|Other names||GDC-0973, XL-518|
|Drug class||MEK inhibitor|
|Side effects||Diarrhea, rash, nausea, fever, sunburns, liver problems, muscle damage|
|By mouth (tablets)|
|Typical dose||60 mg OD|
|Bioavailability||reported from 28% to 46%|
|Metabolism||Intestinal and low liver clearance (mostly CYP3A4 oxidation and UGT2B7 glucuronidation)|
|Elimination half-life||44 hours (mean)|
|Excretion||Feces (76–77%), urine (17.9–18%) (after oral and IV administration)|
|Chemical and physical data|
|Molar mass||531.318 g·mol−1|
|3D model (JSmol)|
Cobimetinib, sold under the brand name Cotellic among others, is a medication used to treat melanoma. Specifically it is used for advanced disease with either BRAF V600E or V600K mutation. It is used together with vemurafenib. Use is not recommended in the United Kingdom. It is taken by mouth.
Common side effects include diarrhea, rash, nausea, fever, sunburns, liver problems, or muscle damage. Other side effects may include bleeding, heart damage, and retinal vein occlusion. Use during pregnancy may harm the baby. It is a MEK inhibitor.
Cobimetinib was approved for medical use in the United States and Europe in 2015. In the United Kingdom treatment for 4 weeks costs the NHS about £4,275 as of 2021. This amount in the United States is about 7,300 USD.
Cobimetinib is approved for use in combination with vemurafenib for the treatment of advanced melanoma with BRAF mutation (either V600E or V600K) that cannot be removed by surgery or which has metastasized.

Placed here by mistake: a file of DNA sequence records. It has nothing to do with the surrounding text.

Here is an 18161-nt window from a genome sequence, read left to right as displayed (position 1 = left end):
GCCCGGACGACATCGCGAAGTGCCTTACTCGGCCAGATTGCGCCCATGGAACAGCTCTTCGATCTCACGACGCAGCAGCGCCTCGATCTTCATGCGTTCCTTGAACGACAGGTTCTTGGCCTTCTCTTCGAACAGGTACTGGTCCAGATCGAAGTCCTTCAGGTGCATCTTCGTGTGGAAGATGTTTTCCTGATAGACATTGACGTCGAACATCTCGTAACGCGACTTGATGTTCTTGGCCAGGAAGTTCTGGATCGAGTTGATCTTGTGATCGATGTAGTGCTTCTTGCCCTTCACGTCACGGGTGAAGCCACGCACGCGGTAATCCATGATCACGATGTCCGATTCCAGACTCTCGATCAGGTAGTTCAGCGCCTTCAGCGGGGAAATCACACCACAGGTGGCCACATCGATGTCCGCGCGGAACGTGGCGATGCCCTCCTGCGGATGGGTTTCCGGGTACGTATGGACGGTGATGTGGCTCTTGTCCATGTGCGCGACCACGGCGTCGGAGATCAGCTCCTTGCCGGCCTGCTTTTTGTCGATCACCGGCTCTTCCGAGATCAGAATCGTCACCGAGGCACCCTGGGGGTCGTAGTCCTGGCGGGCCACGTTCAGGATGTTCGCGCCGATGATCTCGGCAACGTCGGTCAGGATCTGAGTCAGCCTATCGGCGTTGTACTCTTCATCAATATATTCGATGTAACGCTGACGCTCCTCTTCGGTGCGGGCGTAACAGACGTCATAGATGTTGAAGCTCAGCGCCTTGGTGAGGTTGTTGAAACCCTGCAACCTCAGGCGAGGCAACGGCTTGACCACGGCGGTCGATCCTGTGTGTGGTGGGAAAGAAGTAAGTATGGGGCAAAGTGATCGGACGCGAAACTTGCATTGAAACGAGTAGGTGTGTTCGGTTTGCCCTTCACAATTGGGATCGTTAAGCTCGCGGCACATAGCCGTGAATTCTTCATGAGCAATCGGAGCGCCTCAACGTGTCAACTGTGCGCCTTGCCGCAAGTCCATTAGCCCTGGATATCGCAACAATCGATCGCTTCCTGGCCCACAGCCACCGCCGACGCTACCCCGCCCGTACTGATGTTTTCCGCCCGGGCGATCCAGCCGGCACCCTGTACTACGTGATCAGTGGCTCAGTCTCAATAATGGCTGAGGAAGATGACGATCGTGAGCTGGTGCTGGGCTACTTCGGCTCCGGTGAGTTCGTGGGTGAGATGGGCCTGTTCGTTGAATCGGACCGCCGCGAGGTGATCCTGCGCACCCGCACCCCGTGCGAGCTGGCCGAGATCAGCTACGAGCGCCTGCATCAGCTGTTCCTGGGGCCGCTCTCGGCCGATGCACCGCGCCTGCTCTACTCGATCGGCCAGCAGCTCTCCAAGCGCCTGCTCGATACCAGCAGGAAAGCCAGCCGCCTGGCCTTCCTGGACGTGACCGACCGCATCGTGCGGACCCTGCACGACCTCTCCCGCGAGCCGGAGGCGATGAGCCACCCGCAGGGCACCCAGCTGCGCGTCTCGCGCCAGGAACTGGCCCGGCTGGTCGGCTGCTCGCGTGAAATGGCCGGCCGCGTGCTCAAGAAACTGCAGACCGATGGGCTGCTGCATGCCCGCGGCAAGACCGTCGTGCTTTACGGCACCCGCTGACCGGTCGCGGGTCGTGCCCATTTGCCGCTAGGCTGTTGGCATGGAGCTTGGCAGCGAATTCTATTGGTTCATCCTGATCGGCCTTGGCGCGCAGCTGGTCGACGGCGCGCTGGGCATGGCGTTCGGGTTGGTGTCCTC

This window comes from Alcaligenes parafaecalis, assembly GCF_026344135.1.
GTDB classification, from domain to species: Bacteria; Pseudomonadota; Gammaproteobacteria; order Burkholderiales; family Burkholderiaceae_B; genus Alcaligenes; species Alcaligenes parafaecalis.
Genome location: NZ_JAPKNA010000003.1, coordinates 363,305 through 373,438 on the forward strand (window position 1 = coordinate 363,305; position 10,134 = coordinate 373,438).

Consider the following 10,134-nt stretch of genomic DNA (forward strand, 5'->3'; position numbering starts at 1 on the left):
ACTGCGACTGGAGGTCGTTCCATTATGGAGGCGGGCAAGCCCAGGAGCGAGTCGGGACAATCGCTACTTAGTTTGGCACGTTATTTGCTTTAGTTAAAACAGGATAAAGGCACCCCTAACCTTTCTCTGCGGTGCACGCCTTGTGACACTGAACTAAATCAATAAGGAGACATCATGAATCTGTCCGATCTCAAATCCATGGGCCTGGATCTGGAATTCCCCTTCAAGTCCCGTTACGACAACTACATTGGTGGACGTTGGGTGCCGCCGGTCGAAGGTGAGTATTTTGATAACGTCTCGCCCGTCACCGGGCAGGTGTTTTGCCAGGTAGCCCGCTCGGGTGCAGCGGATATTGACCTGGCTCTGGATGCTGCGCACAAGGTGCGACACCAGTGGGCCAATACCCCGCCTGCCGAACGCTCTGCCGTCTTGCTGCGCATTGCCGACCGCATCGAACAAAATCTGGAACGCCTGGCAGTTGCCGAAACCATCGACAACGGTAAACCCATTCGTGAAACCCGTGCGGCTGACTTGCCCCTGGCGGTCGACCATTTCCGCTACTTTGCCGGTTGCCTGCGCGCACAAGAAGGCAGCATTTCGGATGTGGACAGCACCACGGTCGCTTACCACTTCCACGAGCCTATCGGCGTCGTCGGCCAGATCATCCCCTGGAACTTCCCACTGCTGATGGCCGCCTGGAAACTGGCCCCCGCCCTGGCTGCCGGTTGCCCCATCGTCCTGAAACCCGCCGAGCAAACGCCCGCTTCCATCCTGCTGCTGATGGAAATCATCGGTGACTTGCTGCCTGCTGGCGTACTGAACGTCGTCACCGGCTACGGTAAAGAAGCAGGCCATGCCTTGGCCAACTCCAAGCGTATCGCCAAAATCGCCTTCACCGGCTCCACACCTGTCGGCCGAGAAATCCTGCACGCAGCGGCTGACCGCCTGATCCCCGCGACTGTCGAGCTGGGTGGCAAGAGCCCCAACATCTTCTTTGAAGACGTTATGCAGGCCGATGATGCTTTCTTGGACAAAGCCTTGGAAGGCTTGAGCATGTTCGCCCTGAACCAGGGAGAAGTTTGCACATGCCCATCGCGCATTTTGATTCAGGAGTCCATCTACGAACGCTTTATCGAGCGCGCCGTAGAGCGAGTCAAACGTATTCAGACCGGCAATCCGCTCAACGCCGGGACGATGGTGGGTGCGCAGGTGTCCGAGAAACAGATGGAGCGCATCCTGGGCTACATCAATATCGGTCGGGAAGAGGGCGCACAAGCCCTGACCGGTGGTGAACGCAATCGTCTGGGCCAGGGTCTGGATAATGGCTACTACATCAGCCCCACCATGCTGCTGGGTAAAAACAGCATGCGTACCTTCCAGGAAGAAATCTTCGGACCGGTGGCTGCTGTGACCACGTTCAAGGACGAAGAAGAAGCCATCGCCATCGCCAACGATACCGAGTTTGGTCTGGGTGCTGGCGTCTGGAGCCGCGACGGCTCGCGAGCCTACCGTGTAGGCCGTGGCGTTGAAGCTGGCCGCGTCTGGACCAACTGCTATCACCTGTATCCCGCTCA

In the European Union, cobimetinib is indicated for use in combination with vemurafenib for the treatment of adults with unresectable or metastatic melanoma with a BRAF V600 mutation.
It is generally take at a dose of 60 mg once per day for 3 weeks with 1 week off.
Society and culture
Acquired resistance to BRAF inhibitors, such as vemurafenib and dabrafenib, commonly occurs after several months of progression-free tumor response. Preclinical data indicated the involvement of MAPK pathways and MAPK-independent signaling in the developed resistance, suggesting dual inhibition of MEK and BRAF kinase as a strategy for increasing the longevity of tumor response seen with BRAF inhibition alone.
In phase III clinical trials, the combination of cobimetinib and vemurafenib was tested in patients with BRAFV600-mutated metastatic melanoma, which resulted in significant improvement in progression-free survival in patients, but also produced some increase in toxicity. The combination increased progression-free survival to an average of 12.3 months, compared to 7.2 months for vemurafenib alone. This clinical data also showed that the combination treatment resulted in 65% survival rate of patients 17 months after beginning the treatment, increased rates from the 50% of patients on vemurafenib treatment alone. Adding cobimetinib also increased the median overall survival to 25.6 months, compared to the 18 months for vemurafenib alone.
Pre-clinical investigation suggests that combined use of cobimetinib with PI3K inhibition could boost the anti-cancer effects of the drug, with a synergistic response being observed in lung cancer cell lines.
The U.S. Food and Drug Administration (FDA) approved cobimetinib based on evidence from one clinical trial of 495 participants with melanoma containing the BRAF V600 mutation that was advanced or could not be removed by surgery. The trial was conducted at 133 sites in 19 countries including those in North America, Europe, and Australia.
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